Last week’s. I stupidly forgot to add half of my links to #26; here they are. No Tizen, that merits a separate article.
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- Interesting PayPal initiative to do away with credit cards entirely in mobile shopping. You authorise payments with your phone number. A later article puts this in historical perspective.
- The Register rants against Android’s completely lack of progress in HTML5. They’re right, of course: of all the myriad mobile OSs Android is the most anti-Web. Basically nothing is happening.
Don’t make the mistake of saying it’s Google that’s doing this: it’s the Android team. The Chrome team is doing what it can.
- Michael Mace on why “Just wait” are the two most dangerous words in technology marketing. Current sinners include Nokia, HP, Microsoft, and RIM.
- Another doomed Google anti-Web action: Native Client. Why the hell do we need yet another plugin?
- Developer overview of IE9 for Windows Phone.
- David Storey gives a solid overview of what’s currently going on on the open web, and a summary of the components of the web stack.
- Jonathan Stark feels that a Web App is not the same as an HTML App, and he has a point.
- Scott Jenson makes a very persuasive argument that mobile apps must die. Soon there will be too many mobile apps, as all kinds of brands and public services hurry to get on to your phone. However, you need their apps (or rather, the data they contain) only for a few seconds or so. Thus it makes more sense to offer a web page, which is made for “just-in-time” interaction, only to be discarded a few seconds later. You don’t want to download a mobile app for such a use case.
- Jonathan Snook reveals a truly great synthesis of his thoughts on organising CSS. Worth to be read in its entirety, even though it’s several pages long. Worth being bookmarked: you’ll often find yourself returning here.
- Unbeknownst to me, there seems to be a petition (lang="nl") going on in the Netherlands to ask Google to become the fourth national operator. That’s a surprisingly interesting idea, and since I think at least some device/OS vendors will move downstack to the connection layer anyway, why not try it out over here, where we’ve got a lot of smartphone users in a small area and a government that’s interested in increasing competition among operators?
- The Mac Observer calls it: Safari on Windows and Mac is a second-rate browser. Sluggish, weird interface, all kinds of minor bugs. When I did some desktop tests recently I decided that of the five desktop browsers I like Safari least.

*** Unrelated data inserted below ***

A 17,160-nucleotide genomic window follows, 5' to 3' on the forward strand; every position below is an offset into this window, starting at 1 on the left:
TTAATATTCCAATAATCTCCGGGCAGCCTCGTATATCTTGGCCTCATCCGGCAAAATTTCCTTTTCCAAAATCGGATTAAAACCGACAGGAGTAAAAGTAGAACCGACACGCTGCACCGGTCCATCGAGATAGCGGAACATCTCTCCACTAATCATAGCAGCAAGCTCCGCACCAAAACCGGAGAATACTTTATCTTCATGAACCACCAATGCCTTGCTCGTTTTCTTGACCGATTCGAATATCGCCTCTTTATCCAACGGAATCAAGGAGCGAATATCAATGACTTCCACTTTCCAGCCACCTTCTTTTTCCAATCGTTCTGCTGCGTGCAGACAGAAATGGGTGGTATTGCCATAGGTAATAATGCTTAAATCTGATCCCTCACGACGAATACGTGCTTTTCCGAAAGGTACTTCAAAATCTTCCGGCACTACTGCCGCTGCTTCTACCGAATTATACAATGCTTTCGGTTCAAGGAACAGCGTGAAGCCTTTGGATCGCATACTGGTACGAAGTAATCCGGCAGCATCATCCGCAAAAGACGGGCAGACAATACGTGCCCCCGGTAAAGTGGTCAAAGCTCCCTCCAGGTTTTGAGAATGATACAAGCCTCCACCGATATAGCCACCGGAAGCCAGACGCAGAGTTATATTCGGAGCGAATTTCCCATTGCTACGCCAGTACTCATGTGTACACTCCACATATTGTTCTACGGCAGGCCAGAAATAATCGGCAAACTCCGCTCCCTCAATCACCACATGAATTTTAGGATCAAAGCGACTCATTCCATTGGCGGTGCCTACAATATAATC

The fundamental problem is that Apple is pretty bad at making
software applications. Look no further than iTunes.
On the other hand, Safari on iOS is still easily the best mobile browser. Maybe Apple just shifted its browser focus. That would be in line with the overall strategy.
- Andreas Constantinescu talks about how the web will make discovery kill distribution because the web is the only way of bypassing the app stores. I’ve supported this point of view for at least a year, so I obviously agree.
However, Andreas continues to argue that initiatives from the social networks, especially, will cause the new discovery/distribution system to become closed, and we won’t win anything. I doubt this point: although it’s certainly true that Facebook and Twitter can create nearly-closed APIs and apps that are dependent on them, and thus carve out a private chunk of web, this is nothing new. Countless companies have done that, and the web as a whole hasn’t suffered. It supported this use case from the beginning.
Finally, Andreas argues that the mobile web platform needs a leader. I fail to see why: although it’s true that the current state of the mobile web is confusing, to say the least, we have the tools to solve these problems. More importantly still: a good, new web initiative that gives both developers and consumers what they want can seize the lead and become the next de-facto standard. Thus, the web’s headlessness, far from deterring new competitors, is a very welcoming environment.
- Have a tip for the next Linkbait?